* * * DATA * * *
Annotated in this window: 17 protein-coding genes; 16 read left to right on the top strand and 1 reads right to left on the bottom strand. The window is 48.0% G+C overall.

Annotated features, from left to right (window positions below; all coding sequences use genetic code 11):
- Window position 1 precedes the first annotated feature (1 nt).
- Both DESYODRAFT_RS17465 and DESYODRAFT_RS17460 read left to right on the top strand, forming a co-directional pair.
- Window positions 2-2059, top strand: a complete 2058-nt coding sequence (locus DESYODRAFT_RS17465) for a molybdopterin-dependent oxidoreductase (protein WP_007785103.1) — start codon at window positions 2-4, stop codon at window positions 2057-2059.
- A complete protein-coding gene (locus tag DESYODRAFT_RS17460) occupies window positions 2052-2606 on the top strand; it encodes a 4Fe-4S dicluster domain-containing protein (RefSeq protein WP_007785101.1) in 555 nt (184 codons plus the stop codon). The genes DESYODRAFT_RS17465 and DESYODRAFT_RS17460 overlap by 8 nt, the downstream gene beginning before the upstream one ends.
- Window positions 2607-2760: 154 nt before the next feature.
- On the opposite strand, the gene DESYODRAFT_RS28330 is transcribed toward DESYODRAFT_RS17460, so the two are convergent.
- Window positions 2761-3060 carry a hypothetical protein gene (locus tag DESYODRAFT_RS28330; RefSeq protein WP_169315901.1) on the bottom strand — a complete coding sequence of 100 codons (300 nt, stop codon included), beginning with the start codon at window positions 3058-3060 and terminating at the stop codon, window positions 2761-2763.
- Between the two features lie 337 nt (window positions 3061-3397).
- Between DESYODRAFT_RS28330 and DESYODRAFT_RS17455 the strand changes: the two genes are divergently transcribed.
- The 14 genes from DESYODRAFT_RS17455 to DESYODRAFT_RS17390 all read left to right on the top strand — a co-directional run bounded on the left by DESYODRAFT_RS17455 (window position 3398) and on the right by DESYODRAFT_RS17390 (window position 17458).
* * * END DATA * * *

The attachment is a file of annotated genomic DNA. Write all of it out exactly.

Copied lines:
Annotated in this window: 17 protein-coding genes; 16 read left to right on the top strand and 1 reads right to left on the bottom strand. The window is 48.0% G+C overall.

Annotated features, from left to right (window positions below; all coding sequences use genetic code 11):
- Window position 1 precedes the first annotated feature (1 nt).
- Both DESYODRAFT_RS17465 and DESYODRAFT_RS17460 read left to right on the top strand, forming a co-directional pair.
- Window positions 2-2059, top strand: a complete 2058-nt coding sequence (locus DESYODRAFT_RS17465) for a molybdopterin-dependent oxidoreductase (protein WP_007785103.1) — start codon at window positions 2-4, stop codon at window positions 2057-2059.
- A complete protein-coding gene (locus tag DESYODRAFT_RS17460) occupies window positions 2052-2606 on the top strand; it encodes a 4Fe-4S dicluster domain-containing protein (RefSeq protein WP_007785101.1) in 555 nt (184 codons plus the stop codon). The genes DESYODRAFT_RS17465 and DESYODRAFT_RS17460 overlap by 8 nt, the downstream gene beginning before the upstream one ends.
- Window positions 2607-2760: 154 nt before the next feature.
- On the opposite strand, the gene DESYODRAFT_RS28330 is transcribed toward DESYODRAFT_RS17460, so the two are convergent.
- Window positions 2761-3060 carry a hypothetical protein gene (locus tag DESYODRAFT_RS28330; RefSeq protein WP_169315901.1) on the bottom strand — a complete coding sequence of 100 codons (300 nt, stop codon included), beginning with the start codon at window positions 3058-3060 and terminating at the stop codon, window positions 2761-2763.
- Between the two features lie 337 nt (window positions 3061-3397).
- Between DESYODRAFT_RS28330 and DESYODRAFT_RS17455 the strand changes: the two genes are divergently transcribed.
- The 14 genes from DESYODRAFT_RS17455 to DESYODRAFT_RS17390 all read left to right on the top strand — a co-directional run bounded on the left by DESYODRAFT_RS17455 (window position 3398) and on the right by DESYODRAFT_RS17390 (window position 17458).